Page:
1. Here follows, on seven and one-half pages of the Diary, the latter part of The Tatler No. 146, originally published on 16 March 1710 (London, 1728, 3:148–152, at MQA). The portion JQA copied, the dream about Jupiter and the Destinies, begins with the third paragraph and continues to the conclusion of the number (same, p. 150–152).
Thursday the 21st.
Holiday for the school. At about half after twelve brother Charles and myself went to Pappa’s lodgings where we dined. After dinner we went to Mr. Le Roi’s and from there to Mr. Hartswick’s1 house where we stay’d about an hour and then returned to Mr. Le Roi’s where we stay’d till supper, and after supper Mr. Le Roi went with us to the school door and then left us. We got home at about ten o clock. The address of our school is.
den de Latijnsche School op de Cingel by de munt.
1. Or Hartsinck: JQA’s marginal notation reads, “he is brother in law to Mr. Chabanel.”
Friday the 22d.
Vacancies for three weeks begins this day. To day I went with all the scholars to see the promotion and the proemiums given. It was in the old Church. There were present two burgermasters the inspector of the school the rector the Conrector, the Praeceptors and the professors, and all the scholars. In the first place three scholars spoke Orations one after the other and then the rector named those who were to receive the praemiums and they Went and received them from the Hand of one of the Burger master’s. The praemiums of the first and Second Classes were folio Volumes magnificently bound, those of the 3d and 4th’s Quarto Volumes and the fifth and sixth Octavo Volumes. After that the praemiums were given it was finish’d, and brother Charles and myself went to Pappa’s where we dined. At about half after eight o clock P.M. we got back: to the school where we shall lodge all the vacancy.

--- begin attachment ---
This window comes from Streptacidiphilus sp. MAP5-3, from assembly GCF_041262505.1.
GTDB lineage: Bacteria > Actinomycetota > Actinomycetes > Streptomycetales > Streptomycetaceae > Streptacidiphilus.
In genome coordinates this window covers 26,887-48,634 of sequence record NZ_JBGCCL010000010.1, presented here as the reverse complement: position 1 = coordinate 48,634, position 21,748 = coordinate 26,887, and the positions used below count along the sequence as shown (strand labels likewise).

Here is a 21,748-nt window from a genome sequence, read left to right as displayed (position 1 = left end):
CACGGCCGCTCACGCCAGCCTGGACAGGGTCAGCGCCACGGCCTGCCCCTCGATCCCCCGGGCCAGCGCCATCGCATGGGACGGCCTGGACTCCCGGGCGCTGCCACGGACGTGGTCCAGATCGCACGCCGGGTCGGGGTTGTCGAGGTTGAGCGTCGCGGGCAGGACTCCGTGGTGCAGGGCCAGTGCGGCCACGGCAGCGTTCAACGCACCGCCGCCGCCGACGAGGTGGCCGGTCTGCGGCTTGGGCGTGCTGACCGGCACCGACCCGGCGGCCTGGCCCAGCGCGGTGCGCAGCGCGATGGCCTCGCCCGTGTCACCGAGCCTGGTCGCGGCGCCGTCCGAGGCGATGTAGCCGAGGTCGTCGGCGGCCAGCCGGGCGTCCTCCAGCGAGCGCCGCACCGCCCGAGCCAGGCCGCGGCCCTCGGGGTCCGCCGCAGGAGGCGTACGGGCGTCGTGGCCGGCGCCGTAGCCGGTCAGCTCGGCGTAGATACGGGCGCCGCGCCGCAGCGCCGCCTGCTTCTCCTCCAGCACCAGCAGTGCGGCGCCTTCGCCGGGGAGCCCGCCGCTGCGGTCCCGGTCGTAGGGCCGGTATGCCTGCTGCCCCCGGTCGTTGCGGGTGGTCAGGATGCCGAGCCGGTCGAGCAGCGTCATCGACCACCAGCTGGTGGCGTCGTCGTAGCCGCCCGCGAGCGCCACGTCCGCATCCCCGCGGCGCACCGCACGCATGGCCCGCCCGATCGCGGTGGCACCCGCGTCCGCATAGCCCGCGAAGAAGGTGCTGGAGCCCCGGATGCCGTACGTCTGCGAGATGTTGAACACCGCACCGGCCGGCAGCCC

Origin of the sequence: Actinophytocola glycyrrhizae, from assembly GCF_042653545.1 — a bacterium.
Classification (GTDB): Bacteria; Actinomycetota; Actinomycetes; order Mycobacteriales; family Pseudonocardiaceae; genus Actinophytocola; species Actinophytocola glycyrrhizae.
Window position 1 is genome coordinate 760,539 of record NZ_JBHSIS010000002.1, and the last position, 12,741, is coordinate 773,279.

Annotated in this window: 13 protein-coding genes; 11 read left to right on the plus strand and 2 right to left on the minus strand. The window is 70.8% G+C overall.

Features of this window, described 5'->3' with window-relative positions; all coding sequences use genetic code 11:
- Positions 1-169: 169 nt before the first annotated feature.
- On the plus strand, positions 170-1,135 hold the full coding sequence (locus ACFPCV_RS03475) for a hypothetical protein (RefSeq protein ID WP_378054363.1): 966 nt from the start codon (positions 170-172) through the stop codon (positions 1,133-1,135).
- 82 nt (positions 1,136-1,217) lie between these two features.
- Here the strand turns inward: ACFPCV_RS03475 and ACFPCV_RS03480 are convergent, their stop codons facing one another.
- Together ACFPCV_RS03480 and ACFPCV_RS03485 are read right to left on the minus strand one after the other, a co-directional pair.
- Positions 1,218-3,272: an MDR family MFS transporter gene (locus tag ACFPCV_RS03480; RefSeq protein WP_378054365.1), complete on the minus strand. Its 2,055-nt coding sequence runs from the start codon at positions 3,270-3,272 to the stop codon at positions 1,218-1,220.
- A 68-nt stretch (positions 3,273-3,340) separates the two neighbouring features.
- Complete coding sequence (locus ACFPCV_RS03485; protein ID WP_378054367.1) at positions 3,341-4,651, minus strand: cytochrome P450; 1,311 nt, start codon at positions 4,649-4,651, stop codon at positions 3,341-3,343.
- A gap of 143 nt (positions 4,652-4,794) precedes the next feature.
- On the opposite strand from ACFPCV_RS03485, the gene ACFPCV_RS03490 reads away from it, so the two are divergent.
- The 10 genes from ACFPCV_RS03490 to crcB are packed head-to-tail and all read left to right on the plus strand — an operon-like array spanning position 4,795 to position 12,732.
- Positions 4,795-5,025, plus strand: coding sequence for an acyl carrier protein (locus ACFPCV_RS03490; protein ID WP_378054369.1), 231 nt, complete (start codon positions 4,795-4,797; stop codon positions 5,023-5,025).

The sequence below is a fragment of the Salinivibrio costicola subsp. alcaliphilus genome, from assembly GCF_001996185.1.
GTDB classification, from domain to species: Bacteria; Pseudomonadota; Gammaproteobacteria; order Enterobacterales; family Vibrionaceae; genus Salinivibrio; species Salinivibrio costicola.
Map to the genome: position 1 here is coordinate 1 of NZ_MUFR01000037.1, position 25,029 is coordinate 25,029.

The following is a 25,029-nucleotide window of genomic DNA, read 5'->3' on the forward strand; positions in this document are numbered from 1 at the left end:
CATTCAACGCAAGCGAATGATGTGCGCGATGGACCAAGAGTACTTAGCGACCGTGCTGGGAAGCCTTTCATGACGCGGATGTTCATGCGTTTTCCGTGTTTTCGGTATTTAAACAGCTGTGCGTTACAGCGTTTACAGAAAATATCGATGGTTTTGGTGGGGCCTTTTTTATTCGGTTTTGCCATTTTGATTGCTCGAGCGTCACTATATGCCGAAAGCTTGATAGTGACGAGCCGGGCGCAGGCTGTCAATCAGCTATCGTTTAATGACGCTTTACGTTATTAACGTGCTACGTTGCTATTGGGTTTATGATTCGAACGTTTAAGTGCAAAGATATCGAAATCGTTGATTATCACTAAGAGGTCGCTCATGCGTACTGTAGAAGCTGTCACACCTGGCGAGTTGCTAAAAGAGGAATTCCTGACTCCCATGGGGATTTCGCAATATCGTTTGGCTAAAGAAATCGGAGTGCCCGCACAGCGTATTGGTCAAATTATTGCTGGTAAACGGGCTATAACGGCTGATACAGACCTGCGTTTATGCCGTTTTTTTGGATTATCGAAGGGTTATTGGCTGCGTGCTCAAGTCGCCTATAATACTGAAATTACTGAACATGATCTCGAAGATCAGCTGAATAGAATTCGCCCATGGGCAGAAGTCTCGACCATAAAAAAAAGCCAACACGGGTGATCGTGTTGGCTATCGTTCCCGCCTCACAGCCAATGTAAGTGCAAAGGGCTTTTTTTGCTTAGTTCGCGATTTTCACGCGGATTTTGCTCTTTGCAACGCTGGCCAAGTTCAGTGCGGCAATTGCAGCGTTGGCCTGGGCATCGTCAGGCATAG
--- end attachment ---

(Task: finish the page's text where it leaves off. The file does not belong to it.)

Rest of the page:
Went to Pappa’s house, stay’d there till about half after eight O clock and then we went back to the school.
This morning I went to Pappa’s to go to meeting with him. We Went first to Mr. Dana’s but he could not go with us and we went and heard a Sermon. The text was.
Then he which had received the one talent came, and Said Lord, I Knew thee that thou art an hard man, reaping where thou hast not sown, and gathering where thou hast not strawed. Matthew. c. 25 v. 24th.
After Church we came home and at about two o clock Commodore Gillon came here and went out to dinner with Pappa. We got back to school at about 10 o clock.
Monday the 25th.
Dined at Pappa’s with several American Gentlemen. Supp’d at Mr. Le Roi’s. Got back to School at about ten o clock.
Tuesday the 26th.
Dined and supp’d at Mr. Le Roi’s. Went to see the fair. Got back to School at about ten oclock.
Wednesday the 27th.
Dined at Pappa’s house. Went to see the fair. Got back to School at about 9 o clock.
Thursday the 28th.
Dined at Pappa’s house. Got back to school at about half after eight o clock.
Friday the 29th.
Rain’d hard all day. Dined at Mr. Le Roi’s with Pappa, Commodore Gillon Captain Joyner, Mr. Coltyzer, Mr. Dana, And My brother Charles. After dinner all the gentlemen went away but My brother Charles and myself stay’d and supp’d there. After supper Mr. Le Roi went with us to the school. We got back to the school at about half Past ten o clock.
Saturday the 30th.
Dined at Pappa’s. Got back to school at about half after eight o clock. Nothing Remarkable to day.
End of My Journal.